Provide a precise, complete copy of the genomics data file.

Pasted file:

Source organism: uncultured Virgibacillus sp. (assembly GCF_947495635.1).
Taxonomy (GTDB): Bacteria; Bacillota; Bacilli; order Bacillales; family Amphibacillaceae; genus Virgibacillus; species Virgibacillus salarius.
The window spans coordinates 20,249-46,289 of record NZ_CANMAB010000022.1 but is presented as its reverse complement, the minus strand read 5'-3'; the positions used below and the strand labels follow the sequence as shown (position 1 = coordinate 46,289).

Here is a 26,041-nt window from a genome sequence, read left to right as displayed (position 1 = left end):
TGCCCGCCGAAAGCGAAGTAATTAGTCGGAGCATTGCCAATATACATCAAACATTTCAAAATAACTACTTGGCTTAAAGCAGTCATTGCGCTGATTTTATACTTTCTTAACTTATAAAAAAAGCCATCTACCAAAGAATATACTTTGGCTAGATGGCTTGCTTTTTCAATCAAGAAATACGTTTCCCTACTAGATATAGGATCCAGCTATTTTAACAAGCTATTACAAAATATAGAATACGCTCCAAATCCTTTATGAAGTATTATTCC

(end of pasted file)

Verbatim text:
Source organism: uncultured Virgibacillus sp. (assembly GCF_947495635.1).
Taxonomy (GTDB): Bacteria; Bacillota; Bacilli; order Bacillales; family Amphibacillaceae; genus Virgibacillus; species Virgibacillus salarius.
The window spans coordinates 20,249-46,289 of record NZ_CANMAB010000022.1 but is presented as its reverse complement, the minus strand read 5'-3'; the positions used below and the strand labels follow the sequence as shown (position 1 = coordinate 46,289).

Here is a 26,041-nt window from a genome sequence, read left to right as displayed (position 1 = left end):
TGCCCGCCGAAAGCGAAGTAATTAGTCGGAGCATTGCCAATATACATCAAACATTTCAAAATAACTACTTGGCTTAAAGCAGTCATTGCGCTGATTTTATACTTTCTTAACTTATAAAAAAAGCCATCTACCAAAGAATATACTTTGGCTAGATGGCTTGCTTTTTCAATCAAGAAATACGTTTCCCTACTAGATATAGGATCCAGCTATTTTAACAAGCTATTACAAAATATAGAATACGCTCCAAATCCTTTATGAAGTATTATTCC